Closing and opening an existing fireplace
A fireplace, which is not used anymore, can be successfully closed to allow
more wall space…
The insertion of an air-brick is required in the closing of the fireplace to allow
air to circulate between the room and the top of the chimney, via the flue and
fireplace. This will stop moisture collecting in the soot and smoke deposits
within them and forming damp areas.
It is also advisable to cap the chimney with a ventilated cowl, which will
allow air in and out, but not water. We are working with
www.chimneycap.co.uk who produce just such a vent. The advantage of
C-cap is that it will not leak, and it can be fitted in seconds. Your
chimney is protected from the elements and from nesting
birds...Chimney Caps ventilated cowls will not leak and blend in with the
pots to maintain the traditional appearance of the stack.
First measure the opening in square metres and multiply by 60. This will tell
you how many bricks you will need. (An average fireplace will measure
approx 400mm x 550mm or 0.4m x 0.55m…. Equalling 0.22 sq. m. x 60 = 13
bricks) you will need one 9 inch x 3 inch air- brick. Common bricks can be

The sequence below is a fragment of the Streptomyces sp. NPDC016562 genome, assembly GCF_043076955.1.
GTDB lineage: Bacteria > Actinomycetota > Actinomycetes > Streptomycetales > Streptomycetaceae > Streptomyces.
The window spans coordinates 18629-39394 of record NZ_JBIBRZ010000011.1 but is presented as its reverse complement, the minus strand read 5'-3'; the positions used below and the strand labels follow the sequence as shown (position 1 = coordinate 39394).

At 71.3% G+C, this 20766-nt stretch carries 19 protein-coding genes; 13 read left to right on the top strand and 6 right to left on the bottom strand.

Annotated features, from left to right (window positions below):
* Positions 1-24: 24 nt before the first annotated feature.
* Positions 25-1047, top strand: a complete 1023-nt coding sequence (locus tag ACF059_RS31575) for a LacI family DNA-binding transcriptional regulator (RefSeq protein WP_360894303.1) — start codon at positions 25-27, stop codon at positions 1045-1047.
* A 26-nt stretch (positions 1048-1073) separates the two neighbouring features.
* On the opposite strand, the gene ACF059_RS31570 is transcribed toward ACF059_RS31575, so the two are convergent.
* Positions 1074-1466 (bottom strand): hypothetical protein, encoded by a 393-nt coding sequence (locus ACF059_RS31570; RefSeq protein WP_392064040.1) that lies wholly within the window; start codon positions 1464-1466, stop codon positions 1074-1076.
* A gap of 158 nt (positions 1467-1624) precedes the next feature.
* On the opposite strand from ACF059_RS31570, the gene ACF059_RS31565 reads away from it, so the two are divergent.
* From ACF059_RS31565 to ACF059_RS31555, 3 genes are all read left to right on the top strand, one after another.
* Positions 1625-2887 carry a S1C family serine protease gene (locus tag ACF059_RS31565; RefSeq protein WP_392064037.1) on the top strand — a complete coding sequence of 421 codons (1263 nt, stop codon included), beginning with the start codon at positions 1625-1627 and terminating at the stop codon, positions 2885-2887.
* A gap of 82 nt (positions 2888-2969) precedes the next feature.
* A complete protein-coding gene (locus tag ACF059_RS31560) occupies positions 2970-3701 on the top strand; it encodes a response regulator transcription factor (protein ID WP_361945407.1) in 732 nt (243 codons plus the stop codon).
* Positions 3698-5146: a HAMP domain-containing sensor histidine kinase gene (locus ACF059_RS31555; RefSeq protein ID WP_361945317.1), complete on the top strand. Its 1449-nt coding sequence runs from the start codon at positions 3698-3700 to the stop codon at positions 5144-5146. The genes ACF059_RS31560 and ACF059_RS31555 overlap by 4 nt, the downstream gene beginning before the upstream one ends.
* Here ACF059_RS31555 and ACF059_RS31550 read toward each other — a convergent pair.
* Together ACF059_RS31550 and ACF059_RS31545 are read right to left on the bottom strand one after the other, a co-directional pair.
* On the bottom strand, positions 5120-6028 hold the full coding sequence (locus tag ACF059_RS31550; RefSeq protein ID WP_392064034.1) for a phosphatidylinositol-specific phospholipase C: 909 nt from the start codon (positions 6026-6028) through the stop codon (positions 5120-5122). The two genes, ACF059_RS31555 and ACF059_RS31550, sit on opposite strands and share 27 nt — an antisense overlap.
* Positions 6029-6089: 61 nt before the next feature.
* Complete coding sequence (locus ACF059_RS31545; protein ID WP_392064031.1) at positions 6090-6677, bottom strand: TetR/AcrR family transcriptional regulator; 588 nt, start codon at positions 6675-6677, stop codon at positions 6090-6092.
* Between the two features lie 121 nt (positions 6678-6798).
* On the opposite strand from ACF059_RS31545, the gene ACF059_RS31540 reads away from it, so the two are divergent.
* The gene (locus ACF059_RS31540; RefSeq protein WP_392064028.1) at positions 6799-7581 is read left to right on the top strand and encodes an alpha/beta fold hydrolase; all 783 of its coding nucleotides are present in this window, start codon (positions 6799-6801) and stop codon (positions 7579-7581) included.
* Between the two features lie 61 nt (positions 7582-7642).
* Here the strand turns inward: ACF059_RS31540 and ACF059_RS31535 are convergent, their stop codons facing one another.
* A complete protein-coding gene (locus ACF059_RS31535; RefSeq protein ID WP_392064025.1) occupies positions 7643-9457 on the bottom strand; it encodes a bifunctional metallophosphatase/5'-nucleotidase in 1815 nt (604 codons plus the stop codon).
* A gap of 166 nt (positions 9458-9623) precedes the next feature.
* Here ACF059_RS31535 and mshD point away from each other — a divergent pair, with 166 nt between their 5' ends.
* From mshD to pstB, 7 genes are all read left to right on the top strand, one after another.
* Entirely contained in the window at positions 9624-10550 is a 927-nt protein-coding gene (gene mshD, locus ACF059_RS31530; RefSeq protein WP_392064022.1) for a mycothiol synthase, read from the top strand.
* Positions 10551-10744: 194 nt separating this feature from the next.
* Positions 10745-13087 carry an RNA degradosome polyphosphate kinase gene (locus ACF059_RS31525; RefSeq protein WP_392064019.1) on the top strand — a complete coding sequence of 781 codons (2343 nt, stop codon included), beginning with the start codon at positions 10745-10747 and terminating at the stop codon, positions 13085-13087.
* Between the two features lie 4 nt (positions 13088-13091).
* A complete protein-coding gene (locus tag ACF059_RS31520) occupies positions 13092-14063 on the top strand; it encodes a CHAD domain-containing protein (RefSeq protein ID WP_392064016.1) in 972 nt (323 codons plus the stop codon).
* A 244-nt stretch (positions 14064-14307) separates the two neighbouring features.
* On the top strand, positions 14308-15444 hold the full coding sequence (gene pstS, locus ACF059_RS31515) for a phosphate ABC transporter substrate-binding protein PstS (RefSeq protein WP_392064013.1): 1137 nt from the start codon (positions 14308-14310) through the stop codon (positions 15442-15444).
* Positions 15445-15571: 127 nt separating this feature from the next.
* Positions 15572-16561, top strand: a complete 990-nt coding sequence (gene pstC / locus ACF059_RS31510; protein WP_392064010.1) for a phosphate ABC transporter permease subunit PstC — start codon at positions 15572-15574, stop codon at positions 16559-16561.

used for building, as they are the cheapest.
Sand and cement is obviously needed and this should be mixed at 4 sand to 1
cement for building the brickwork…The same mortar can be used for the
render to cover the bricks with later, but you will have to wet it down a little to
For an average fireplace you will also need 2 “frame cramps” which are
normally fixed to a door or window frame and built into the brickwork joints.
These 2 however, will be plugged and screwed to the inside of the fireplace
and be built into brickwork you are building. (See diagram)
The brickwork can now be built into the opening; it should be set back half an
inch from the existing face of the plasterwork surrounding the fireplace. The
air-brick however should be built out a little so that its f